- The Regional three seeds, i.e. teams ranked 9-12, will get ninth, tenth, eleventh and twelfth picks, respectively, of where they would like to play their preliminary round game. They will also be playing what the committee deems the four worst teams to participate in the tournament, which will usually be the four worst (often mid major) conference champions.
- The top three Regional four seeds, i.e. teams ranked 13-15, will get the thirteenth, fourteenth and fifteenth picks, respectively, of where they will play their preliminary round game. The 16 overall seed, i.e. the last four seed, is stuck with whatever is left.
- The Regional five seeds don’t get an advantage other than playing slightly worse teams in their preliminary round game than six seeds.
- Teams are allowed to play games in their home stadiums and home cities only if they are #1 Regional seeds. For example, if UCLA or Miami were #1 overall seed, they could play Regional finals on their home fields of the Rose or Orange Bowl. Beyond that, though, while teams would be kept close to home whenever possible, putting games in the higher team’s home cities defeats the purpose of a neutral site playoff. This was why UCF was sent to Tampa and Miami to Orlando instead of vice versa.
The schedule: The start of the season will be pushed one week earlier, to the last weekend in August. Teams will get two bye weeks per year, and the conference championships will be played on the first Saturday in December as usual. On years where the first Saturday of December is the 5th, 6th or 7th, each team will only get one bye week for the year; this is to put two weeks’ time between the conference championships and the preliminary round of the playoffs while putting seven days or more between the Round of 16 and the Regional Finals (see below).
March Madness is known for its first two days being 12 hours straight of nonstop basketball. With that sort of in mind, the preliminary round and the Round of 16 were slated for back to back Saturdays on the third and fourth weekends of December, the former coming two weeks after conference championships and one week after the Heisman Trophy presentation to sort of mirror that. This means that aside from Army and Navy, every potential playoff team will get at least two weeks of rest, with the top eight teams getting three.
The preliminary round games and Round of 16 games would be played in 70 minute intervals starting at noon, airing on ESPN, ESPN2, and ABC so that every three hours and thirty minutes, another game kicks off. This would have the eight games on both weekends kicking off at 12:00n on ESPN, 1:10pm on ABC, 2:20pm on ESPN2, 3:30pm on ESPN, 4:40pm on ABC, 5:50pm on ESPN2, 7:00pm on ESPN and 8:10pm on ABC. Twelve hours of nonstop college football playoff action, on back to back Saturdays. And the best part: you wouldn’t have to take off work to watch. Can you imagine?
The four Regional Finals would be played on New Year’s Day, one week plus the remainder of December after the Round of 16, in two and a half hour intervals on ESPN and ABC. The games would kick off at 12:00n on ESPN, 2:30pm on ABC, 5:00pm on ESPN and 7:30pm on ABC. The national semifinals would take place on Saturday, January 13th, or one full week following New Year’s Day plus the remainder of that week’s weekdays, and would kick off at 3:30pm and 8:00pm on ESPN. On years where New Year’s Day falls on a Sunday, the Regional Finals would be played on January 2nd. The national championship would kick off two Monday nights after the semifinals, between seven and thirteen days later, on ESPN at 7:45pm.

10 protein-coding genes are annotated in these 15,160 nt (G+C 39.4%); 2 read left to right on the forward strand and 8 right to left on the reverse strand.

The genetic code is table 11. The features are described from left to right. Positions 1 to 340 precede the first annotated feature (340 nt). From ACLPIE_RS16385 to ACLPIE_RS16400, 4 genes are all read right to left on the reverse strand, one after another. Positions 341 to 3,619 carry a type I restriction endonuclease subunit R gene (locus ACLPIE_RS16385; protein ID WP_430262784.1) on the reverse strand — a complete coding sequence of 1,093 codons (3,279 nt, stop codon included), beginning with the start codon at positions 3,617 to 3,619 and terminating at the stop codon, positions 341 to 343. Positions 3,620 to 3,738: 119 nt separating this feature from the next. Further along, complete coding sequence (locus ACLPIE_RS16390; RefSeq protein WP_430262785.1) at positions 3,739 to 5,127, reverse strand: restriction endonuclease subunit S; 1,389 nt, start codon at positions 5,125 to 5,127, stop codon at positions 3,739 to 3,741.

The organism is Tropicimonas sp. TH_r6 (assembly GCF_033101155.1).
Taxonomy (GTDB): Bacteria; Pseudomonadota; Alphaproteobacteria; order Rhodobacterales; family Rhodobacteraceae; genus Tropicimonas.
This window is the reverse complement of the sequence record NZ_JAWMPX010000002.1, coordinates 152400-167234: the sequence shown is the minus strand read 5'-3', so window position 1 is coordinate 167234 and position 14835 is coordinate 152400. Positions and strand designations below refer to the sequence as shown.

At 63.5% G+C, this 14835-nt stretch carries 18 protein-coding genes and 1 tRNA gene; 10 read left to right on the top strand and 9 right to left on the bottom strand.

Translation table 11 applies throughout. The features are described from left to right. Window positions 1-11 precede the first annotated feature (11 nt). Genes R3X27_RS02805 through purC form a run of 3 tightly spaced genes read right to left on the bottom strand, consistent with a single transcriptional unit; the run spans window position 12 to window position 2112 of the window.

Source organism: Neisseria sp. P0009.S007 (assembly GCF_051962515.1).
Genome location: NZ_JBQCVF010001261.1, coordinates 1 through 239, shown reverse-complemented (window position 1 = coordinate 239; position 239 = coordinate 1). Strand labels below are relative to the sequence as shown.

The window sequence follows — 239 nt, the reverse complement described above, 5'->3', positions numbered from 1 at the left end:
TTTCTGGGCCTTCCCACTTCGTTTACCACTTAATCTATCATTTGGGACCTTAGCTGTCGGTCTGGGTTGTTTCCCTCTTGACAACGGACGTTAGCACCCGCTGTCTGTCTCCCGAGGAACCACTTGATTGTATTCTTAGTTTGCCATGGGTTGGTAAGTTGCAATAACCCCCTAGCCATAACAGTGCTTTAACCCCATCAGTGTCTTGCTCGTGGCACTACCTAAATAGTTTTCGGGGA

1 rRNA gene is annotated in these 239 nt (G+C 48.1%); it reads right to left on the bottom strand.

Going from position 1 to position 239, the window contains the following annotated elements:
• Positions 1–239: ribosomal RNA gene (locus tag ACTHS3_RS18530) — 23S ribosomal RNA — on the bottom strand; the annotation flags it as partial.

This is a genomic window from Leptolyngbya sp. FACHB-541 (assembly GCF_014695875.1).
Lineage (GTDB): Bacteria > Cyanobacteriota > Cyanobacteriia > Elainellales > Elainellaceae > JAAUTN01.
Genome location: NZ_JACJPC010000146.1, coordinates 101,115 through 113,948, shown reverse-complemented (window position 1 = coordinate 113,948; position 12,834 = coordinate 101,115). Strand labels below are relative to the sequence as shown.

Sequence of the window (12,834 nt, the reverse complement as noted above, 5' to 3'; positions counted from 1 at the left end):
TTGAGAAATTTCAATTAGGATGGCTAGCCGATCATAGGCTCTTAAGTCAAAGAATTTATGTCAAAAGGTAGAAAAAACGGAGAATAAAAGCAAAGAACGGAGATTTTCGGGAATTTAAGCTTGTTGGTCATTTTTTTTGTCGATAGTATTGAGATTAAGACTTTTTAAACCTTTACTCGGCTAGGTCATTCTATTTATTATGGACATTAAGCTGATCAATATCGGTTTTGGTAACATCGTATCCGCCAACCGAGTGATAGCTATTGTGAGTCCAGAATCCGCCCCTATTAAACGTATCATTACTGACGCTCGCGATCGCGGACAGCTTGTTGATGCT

Addressing criticisms of an extended college football playoff
There is no shortage of ideas from college football fans regarding how to install a playoff. Sadly, few of them are even feasible, and those who lay out the few that are feasible often encounter stumbling blocks they cannot overcome when pushed about the details. The deeper problem with all of them, though, is inherent: there’s an oversaturation of them. And the more overflowing and deviating the ideas on how to achieve a goal, the easier it is for critics of that goal to lump them all together and then dismiss them en masse as ignorant dronings from ignorant people.
But this is a playoff proposal unlike any other. And here, I take on the criticisms of all- and particularly this- playoff directly in a Q&A format.
Criticism: The season would be too long
Answer: The NCAA Football Division I-AA (FCS) has a 24 team playoff system that all but mirrors this one, with the lone deviation being that the higher seed hosts the games, yet the length of the season doesn’t seem to be an issue there. And FCS teams play eleven or twelve game regular seasons, meaning they could play 16 or even 17 games.
The absolute most an FBS team would play under this format is 18 games, and that would require a team to reach its conference championship game, earn a 3, 4, 5 or 6 seed, and then reach the national championship game. This scenario will unfold for a minuscule fraction of the teams, meaning most teams would face a maximum season of 17 games should they reach the national championship- just two more than under the current format. If the FCS can make it work, the FBS can, too.